New Zealand has announced today that it will fully reopen borders in about six years, I mean weeks’ time on July 1st. The New Zealand Dollar is 0.25% higher, but that is due to a modest risk-sentiment recovery. Like everything to do with the Covid recovery by the government and the Reserve Blank, it is too little, too late. AUD/NZD above 1.1000 might encourage some Australian skiers to venture across the Tasman Sea for the winter season, but they’ll be shocked at how many New Zealand Pesos will be required to buy anything. New Zealand remains my no.1 pick for a hard landing later this year among developed countries unless Russian gas gets turned off to Europe.

Another central bank on a growing list having to make least-worst choices is Bank Negara Malaysia today. The Malaysian Ringgit has performed terribly these past two months, showing none of the resource-based support that the Indonesian Rupiah had achieved. In that respect, the Ringgit appears to have become a China-proxy like the Australian Dollar. Headline inflation is still quite manageable at 2.20%, but food price inflation is heading above 4.0%. That reduces the pressure on BNM to hike rates today, but like the RBI last week, and Indonesia next month, they will likely have to move soon unless they want to start burning through foreign reserves to defend the currency. Malaysia encapsulates the least-worst choices facing many an Asian central bank as 2022 goes on, especially as China’s PBOC seems quite happy to allow the Yuan to continue depreciating in a back-door stimulus for exporters.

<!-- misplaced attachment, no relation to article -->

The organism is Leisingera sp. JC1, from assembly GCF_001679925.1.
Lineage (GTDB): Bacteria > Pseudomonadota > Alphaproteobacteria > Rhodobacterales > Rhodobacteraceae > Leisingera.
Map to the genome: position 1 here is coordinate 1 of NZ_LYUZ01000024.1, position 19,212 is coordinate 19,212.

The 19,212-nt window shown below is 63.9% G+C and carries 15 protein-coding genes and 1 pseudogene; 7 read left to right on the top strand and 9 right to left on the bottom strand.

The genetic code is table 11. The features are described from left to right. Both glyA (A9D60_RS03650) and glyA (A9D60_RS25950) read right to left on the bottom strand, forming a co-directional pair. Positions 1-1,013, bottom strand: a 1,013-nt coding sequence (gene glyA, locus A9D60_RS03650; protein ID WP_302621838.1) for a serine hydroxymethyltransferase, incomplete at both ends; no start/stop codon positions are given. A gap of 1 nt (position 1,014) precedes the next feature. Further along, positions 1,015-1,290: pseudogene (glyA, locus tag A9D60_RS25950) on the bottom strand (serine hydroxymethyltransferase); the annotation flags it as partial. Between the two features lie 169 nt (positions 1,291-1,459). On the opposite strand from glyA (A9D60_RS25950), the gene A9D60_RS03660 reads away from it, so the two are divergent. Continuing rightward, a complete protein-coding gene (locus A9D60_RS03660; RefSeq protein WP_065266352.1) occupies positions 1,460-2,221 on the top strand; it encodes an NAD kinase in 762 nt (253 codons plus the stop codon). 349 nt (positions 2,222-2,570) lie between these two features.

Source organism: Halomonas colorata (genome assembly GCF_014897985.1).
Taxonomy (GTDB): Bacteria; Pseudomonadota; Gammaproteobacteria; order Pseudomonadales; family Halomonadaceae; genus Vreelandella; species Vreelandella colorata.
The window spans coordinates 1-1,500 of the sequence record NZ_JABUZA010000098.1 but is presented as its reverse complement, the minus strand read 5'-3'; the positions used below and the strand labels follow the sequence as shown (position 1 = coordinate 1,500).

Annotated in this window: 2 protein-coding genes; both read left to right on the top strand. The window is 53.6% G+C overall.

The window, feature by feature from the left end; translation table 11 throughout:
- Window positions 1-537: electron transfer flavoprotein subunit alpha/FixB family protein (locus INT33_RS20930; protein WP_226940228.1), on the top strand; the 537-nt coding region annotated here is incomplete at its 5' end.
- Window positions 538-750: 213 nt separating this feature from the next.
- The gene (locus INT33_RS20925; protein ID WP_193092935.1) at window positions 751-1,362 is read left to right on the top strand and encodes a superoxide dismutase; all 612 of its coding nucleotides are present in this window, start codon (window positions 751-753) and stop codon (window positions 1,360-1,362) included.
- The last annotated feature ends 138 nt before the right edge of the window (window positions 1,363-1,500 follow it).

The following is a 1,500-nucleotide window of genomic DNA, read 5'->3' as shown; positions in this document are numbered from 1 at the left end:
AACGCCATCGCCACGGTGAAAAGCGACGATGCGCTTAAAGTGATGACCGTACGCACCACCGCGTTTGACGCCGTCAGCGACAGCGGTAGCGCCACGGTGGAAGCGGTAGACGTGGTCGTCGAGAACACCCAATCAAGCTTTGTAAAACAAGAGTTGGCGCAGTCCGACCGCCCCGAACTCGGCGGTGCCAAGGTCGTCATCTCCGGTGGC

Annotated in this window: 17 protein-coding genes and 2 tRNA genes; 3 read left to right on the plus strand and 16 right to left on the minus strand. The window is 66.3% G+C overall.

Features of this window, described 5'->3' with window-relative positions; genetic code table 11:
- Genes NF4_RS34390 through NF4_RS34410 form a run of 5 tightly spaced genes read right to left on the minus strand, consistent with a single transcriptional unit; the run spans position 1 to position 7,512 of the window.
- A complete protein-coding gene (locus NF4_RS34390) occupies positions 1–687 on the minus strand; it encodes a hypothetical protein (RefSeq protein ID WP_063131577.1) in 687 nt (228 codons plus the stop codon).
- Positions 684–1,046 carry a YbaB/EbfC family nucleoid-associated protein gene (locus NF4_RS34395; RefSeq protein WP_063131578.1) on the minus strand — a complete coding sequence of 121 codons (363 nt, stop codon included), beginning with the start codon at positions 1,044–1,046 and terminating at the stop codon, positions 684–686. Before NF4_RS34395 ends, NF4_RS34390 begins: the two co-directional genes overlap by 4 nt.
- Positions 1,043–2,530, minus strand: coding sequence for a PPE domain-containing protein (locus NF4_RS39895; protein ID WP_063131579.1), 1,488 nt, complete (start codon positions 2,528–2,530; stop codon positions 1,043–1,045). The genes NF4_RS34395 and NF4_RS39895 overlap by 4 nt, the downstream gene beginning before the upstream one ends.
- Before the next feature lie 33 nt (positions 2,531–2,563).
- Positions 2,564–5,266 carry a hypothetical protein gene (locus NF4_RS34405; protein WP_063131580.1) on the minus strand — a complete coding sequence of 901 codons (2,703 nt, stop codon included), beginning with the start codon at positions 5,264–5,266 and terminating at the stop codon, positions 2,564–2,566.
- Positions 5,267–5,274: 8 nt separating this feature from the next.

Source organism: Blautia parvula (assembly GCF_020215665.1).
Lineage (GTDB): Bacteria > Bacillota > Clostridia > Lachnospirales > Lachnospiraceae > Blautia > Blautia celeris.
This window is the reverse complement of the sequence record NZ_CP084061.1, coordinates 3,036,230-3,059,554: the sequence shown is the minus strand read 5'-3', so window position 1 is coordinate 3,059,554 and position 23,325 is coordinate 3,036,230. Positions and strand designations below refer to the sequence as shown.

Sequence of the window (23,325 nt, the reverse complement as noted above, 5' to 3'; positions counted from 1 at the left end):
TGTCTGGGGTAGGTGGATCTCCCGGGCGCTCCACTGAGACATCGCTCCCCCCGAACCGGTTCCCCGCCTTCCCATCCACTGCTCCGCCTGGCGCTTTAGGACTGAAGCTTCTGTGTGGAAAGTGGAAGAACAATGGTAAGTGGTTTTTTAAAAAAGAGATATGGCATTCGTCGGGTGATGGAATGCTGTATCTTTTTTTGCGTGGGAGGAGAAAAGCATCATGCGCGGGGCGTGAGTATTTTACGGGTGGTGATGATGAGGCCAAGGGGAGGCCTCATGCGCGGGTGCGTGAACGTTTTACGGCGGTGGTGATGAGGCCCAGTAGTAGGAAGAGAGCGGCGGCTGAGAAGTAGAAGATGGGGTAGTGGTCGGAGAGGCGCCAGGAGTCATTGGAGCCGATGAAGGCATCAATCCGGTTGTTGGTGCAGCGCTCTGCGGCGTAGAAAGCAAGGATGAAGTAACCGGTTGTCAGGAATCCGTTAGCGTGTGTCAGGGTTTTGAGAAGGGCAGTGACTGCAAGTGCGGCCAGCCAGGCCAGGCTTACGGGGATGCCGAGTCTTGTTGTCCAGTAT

The evening’s highlight will be the US Inflation data. April Core Inflation YOY is expected to ease from 6.50% to 6.0%, with Headline Inflation YoY expected to ease to a still-eye-watering 8.10%. Expect a binary outcome from the data. Lower prints will see peak-Fed hiking priced in, good for equities and bonds, bad for the US Dollar. Stubbornly high prints see more Fed tightening. Bad for equities and bonds, but good for the US Dollar.

Keep an eye on official US Crude Inventory data as well, particularly the refined gasoline and distillates categories. The US has plenty of oil but seems to be struggling to refine it into diesel, like the rest of the world. We could see a sharp move higher by WTI if the sub-category’s inventories fall sharply, and it will be another headwind for equities as well.

Finally, cryptos have a volatile session, Bitcoin had an impressive rally intraday before losing much of those gains to finish 3.0% higher at $31,000.00. Bitcoin failed just ahead of resistance at $33,000.00 overnight, a bearish technical development. Failure of $30,000.00 likely signals the next wave down for Bitcoin which should target $17,000.00 in the weeks ahead. (or days) I am watching the (un)stable coin situation, with 1 to 1 to the US Dollar pegs breaking in the space. I have warned before that so-called stable coins made me nervous due to the opacity of do they actually have one US Dollar in reserves for every (un)stable coin issued. Turmoil here could result in more downward pressure in the cryptocurrency space.

Asian equities are mixed.

It was an inconclusive session overnight in New York as recession fears and lower oil prices seemed to weigh on value stocks while the buy-the-dip gnomes piled back into growth as longer-dated US yields headed lower. The S&P 500 edged 0.25% higher, while the Nasdaq gained 0.98%, but the Dow Jones ended the session 0.26% lower. In Asia, that has continued with Nasdaq futures rising 0.75%, S&P 500 futures rising 0.35%, and Dow futures edging 0.23% higher.